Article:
Is the pound set to make a comeback against the Euro?

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dazza
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Postby dazza » Sat Nov 19, 2011 5:32 pm

Bulgaria's exposure to the Greek crisis cannot be underestimated 25% of BG bank assets are in Greek hands, if the Greeks sell off here the effects will be disastrous.

The burden of personal debt is also high as are the interest rates charged here.This however does not affect the Euro-Pound debate.I agree with the one before last posters view but I think he is far too sanguine about the UK's position.The only EU economy that has performed at all well is the Polish one which has never entered recession.

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Postby qwerty » Sat Nov 19, 2011 5:45 pm

The ECB is prevented by law from going down the road of QE but if the new idea being floated about of the ECB printing and giving truck loads more Euros to the IMF, then that could be EURO QE by the back door which could have either a positive or negative interpretation by markets, certainly positive short term because QE coupled with a little inflation shrinks debts away.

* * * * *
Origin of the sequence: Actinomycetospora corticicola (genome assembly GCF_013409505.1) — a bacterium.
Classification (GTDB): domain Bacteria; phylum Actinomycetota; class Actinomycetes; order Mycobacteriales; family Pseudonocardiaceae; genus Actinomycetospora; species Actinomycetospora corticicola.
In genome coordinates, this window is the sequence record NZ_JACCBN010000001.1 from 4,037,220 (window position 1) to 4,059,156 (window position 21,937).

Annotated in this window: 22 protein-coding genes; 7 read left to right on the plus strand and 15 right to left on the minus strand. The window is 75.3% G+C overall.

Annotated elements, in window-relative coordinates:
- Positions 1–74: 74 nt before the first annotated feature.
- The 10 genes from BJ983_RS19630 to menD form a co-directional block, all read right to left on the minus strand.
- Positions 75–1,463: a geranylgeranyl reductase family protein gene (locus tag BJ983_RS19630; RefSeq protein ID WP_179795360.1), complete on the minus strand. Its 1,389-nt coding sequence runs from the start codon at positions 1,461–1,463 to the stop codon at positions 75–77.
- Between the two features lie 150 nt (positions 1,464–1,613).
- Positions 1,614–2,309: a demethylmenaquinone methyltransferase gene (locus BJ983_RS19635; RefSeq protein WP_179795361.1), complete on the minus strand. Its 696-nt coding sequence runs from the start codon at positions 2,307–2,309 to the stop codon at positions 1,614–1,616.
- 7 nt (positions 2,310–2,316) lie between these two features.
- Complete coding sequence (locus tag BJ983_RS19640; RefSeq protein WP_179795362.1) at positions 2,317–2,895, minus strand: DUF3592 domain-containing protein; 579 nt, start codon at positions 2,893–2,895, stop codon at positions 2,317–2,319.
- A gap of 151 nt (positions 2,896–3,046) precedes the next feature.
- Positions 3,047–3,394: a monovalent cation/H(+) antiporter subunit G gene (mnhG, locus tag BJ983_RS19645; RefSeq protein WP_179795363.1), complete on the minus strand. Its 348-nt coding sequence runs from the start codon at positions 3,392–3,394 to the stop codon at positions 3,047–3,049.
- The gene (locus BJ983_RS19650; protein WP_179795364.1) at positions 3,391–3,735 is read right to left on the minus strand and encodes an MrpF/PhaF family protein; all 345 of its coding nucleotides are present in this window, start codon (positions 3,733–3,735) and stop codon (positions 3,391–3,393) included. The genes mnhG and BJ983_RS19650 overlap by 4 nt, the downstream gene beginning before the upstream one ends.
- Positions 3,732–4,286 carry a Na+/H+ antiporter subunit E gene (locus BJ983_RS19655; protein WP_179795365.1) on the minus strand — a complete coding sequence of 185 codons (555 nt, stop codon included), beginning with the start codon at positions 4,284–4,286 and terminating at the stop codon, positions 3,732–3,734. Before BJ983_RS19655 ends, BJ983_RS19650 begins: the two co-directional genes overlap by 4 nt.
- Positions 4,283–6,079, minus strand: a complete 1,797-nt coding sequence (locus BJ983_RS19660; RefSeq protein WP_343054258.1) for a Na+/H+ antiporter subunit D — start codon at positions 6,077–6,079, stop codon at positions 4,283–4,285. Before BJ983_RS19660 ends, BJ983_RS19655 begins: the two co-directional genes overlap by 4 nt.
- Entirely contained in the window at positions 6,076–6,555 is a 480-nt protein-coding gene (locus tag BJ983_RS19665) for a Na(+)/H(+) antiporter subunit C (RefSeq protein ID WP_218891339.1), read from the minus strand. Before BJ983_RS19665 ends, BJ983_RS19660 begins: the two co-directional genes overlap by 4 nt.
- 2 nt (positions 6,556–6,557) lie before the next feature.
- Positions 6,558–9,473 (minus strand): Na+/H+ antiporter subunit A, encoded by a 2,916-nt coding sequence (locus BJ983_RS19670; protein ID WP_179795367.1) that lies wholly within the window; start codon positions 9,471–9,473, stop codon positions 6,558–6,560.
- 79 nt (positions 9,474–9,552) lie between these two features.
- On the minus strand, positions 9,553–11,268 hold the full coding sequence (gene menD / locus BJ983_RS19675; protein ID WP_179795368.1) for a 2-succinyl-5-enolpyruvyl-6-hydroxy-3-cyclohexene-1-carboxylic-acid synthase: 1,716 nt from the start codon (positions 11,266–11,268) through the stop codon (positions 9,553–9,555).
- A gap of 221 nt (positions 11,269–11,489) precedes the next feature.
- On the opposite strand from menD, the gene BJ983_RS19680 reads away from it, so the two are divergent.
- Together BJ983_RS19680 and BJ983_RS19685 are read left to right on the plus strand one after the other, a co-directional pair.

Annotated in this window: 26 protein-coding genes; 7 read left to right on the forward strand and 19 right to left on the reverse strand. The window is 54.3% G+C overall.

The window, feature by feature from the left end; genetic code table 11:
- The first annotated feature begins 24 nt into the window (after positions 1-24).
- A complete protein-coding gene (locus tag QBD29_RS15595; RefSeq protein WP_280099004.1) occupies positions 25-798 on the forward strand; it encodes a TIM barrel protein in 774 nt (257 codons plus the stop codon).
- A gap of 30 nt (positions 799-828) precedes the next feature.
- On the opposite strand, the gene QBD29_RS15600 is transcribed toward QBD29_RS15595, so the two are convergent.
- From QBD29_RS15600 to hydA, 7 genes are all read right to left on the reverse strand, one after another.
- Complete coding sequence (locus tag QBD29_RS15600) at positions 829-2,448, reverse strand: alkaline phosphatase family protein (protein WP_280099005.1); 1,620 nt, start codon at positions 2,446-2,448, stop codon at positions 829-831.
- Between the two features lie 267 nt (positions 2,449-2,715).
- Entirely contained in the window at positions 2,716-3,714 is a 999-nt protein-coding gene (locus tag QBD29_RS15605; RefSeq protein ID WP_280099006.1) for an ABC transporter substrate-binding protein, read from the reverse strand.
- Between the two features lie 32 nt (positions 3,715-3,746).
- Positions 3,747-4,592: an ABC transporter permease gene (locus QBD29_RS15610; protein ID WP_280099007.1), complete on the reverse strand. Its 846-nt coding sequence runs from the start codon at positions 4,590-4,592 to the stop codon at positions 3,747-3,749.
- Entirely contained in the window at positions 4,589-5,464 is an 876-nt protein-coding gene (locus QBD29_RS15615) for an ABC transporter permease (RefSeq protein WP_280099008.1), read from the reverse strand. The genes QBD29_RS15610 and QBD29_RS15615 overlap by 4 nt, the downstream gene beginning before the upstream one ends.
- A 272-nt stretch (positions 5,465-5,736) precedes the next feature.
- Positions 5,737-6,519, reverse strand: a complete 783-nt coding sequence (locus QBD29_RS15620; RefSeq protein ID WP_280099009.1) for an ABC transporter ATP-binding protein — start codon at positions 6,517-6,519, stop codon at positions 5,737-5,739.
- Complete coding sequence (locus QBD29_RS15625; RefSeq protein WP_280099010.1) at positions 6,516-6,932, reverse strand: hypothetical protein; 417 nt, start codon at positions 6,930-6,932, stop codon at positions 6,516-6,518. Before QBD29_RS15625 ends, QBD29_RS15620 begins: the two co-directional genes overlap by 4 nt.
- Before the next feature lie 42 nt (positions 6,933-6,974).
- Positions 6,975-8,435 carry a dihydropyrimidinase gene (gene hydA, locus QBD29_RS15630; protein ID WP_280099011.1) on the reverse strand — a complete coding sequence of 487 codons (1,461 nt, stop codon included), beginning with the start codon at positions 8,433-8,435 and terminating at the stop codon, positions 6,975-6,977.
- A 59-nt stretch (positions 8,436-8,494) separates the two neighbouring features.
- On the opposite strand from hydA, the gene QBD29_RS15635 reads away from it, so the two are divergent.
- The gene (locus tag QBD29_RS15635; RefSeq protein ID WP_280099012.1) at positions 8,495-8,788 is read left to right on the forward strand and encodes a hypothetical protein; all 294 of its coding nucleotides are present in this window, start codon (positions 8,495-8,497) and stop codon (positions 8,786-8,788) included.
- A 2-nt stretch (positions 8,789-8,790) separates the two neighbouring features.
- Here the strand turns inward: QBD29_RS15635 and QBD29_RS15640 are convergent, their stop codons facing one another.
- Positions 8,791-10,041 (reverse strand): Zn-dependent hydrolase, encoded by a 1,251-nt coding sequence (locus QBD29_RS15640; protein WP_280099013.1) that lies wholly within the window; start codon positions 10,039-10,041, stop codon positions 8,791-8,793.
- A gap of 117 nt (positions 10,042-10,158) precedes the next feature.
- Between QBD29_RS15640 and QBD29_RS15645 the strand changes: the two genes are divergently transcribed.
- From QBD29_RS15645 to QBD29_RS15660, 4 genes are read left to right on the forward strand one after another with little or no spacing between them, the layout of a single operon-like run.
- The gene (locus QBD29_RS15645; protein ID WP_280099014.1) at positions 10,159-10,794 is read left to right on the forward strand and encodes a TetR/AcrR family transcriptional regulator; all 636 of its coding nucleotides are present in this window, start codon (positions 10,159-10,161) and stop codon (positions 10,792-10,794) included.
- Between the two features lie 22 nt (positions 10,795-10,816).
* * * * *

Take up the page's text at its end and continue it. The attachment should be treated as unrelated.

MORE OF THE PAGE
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Postby qwerty » Sat Nov 19, 2011 5:53 pm

dazza wrote:Bulgaria's exposure to the Greek crisis cannot be underestimated 25% of BG bank assets are in Greek hands, if the Greeks sell off here the effects will be disastrous.


Indeed, if any Greek corporations need to unwind their positions here quickly, it wont be pretty, I read the figure was higher than 25% but non the less 25% would cause enough problems.

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Postby gimlet » Sat Nov 19, 2011 6:01 pm

if the Greeks sell off here the effects will be disastrous.


I don't see why. It's quite likely that the Greek banks will be nationalised and then their Bulgarian subsidiaries sold off for the benefit of those Greek Banks. The worst case surely would be that they aren't sold, they stay in Greek hands and reduce their lending to remit more capital to Greece.

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Postby dazza » Sat Nov 19, 2011 6:09 pm

Disastrous in Bulgaria if the Greeks liquidate their assets then there will be a sharp fall in Bank asset values, possibly leading to a run on the banks.Even worse is that 25% of debt in BG is in Greek hands.If short term loans are called in then it gets even worse.

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Postby Hippyboy » Sat Nov 19, 2011 7:05 pm

dazza , I think that you'll find that , although its small , Estonia has the best performing economy in the EU , and is predicted to continue doing well , although clearly Poland has been strong . As for the pound it will probably be down to the money markets and speculators as to whether it rises or falls . Tim .